Spend Less Than What You Earn

by Gily Tenorio on December 6, 2011

in Personal Finance

I’ll be posting more topics related to money principle I believe and promoted through this blog starting now by giving you my insights about this principle and might hopefully benefit you as you follow it. I learned financial literacy not in the school neither in our home. I learned it from personal experiences and reading books and personal finance blogs and I wish I could impart you some of my learning.

The number one principle of this blog is “Spend less than What you Earn.” It is easy to understand yet hard to follow. I think this is the basic and pillar of personal finance. Spending more than what you earn is becoming popular and norm in our current time and we can see it everywhere. Credit cards are so popular today because people want to spend money even they don’t have at the moment.

More Insights on Spend less than what you Earn

Like what I said earlier, this principle seems basic but very difficult to carry out especially if you have the habit of overspending and impulse buying. Debt and no savings are the results of spending more than what you earn. So it is very important to monitor and plan what and how do you buy stuffs because in most cases you don’t really need what you are purchasing.

I will give you an illustration to easily understand this concept. For instance, Gil is earning P15,000 a month less all the taxes and fees from Pag-IBIG, SSS and Philhealth. He has a stable job and working in his company for more than five years. He’s still single and he doesn’t support any of his family members because they too have regular income from their jobs and businesses. In other words, all of his income is his alone. However, the sad thing is he doesn’t have any savings even P1,000 at his bank account. Why is this so?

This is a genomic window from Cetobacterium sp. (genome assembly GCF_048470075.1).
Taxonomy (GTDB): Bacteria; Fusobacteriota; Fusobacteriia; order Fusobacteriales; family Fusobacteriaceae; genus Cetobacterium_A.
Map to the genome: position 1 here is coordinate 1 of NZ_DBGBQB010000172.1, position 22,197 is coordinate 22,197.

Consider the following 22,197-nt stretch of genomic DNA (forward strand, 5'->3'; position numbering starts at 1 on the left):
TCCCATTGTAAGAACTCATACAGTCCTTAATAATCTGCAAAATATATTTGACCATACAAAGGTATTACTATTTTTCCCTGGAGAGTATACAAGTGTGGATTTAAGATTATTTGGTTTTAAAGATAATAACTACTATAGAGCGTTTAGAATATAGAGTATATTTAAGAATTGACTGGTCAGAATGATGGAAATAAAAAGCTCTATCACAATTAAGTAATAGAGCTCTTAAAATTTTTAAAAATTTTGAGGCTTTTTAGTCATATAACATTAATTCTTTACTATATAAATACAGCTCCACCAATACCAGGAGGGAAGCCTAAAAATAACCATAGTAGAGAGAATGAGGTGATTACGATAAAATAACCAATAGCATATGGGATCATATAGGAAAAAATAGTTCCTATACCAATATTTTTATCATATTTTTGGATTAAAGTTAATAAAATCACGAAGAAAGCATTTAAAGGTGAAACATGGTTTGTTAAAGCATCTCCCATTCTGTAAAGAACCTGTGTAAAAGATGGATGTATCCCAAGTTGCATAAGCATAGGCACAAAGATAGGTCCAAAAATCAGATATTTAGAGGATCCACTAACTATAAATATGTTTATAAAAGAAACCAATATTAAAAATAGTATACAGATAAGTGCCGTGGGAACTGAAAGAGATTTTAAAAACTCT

The story goes like this. Every time he got his salary every payday, he and his friends regularly go to bars to have some “good time.” Gil likes branded and popular drinks so his expenses is much higher than his friends every time they go out. Every month he spend more or less P5,000 in bars and gimmick places.

He also likes branded shoes and clothes and every month he buys at least one clothe. His expenses for this: P2,000. Gil has a post-paid smart phone from a popular telecoms company which he pays P2,500 every month for 2 years. He has other regular phones and he got this new one to be “in” with his friends who has also¬†smart phones. Aside from this expenses, he’s paying credit card debt each month that costs him around P4,000.

By the end of each month, Gil has almost no money at all in his wallet. He cannot save because he’s not planning and wanting to save because he’s reason is that he has a “stable” job. Actually, compared with majority of other employees of his age, Gil is earning a good salary and it is increasing by almost ten percent each year. Despite of his better situation, he has no savings and cannot afford to lose his job even for a month.

Things to Do to Spend Less than what You Earn

I would like to give you some tips that I’ve done so you may follow the first principle of FMB. I think this is not stressful or difficult to carry out unless you really doesn’t want to do it.

1. First, you should identify your expenses and then make a spread sheet list for it so you will know where and how do you spend your money and make necessary adjustments afterwards.

2. In your expenses spreadsheet, make another sheet for your income data so you will know how much do you really earn each month. This includes your salary, profit from business or any income that you may have. From your income data, you can now start to allocate how much you should spend for each expenses you have like food, utilities, credit card bills, entertainment etc.

3. If you want to avoid untimely spending, don’t go to shopping malls. It is better to go to a park where there’s no temptation of buying stuffs.

4. Make the 30-day rule a habit. If you want to buy an expensive gadget or stuffs, allow 30 days to pass and after that if you still want that item, buy it provided you have enough money.

5. Don’t buy stuffs just to show to other people that you are well-off or your rich. Buy stuffs because you need it and it will help you in your everyday life.

6. Guard your credit cards because it will eat you alive. Credit card is good if you can pay regularly the monthly bill, otherwise, you will be burdened by many debt.

I hope this first principle of FMB will help you to achieve a good personal finance and give you information on how to spend less than what you earn.

 

Image Credit: Stuart Miles

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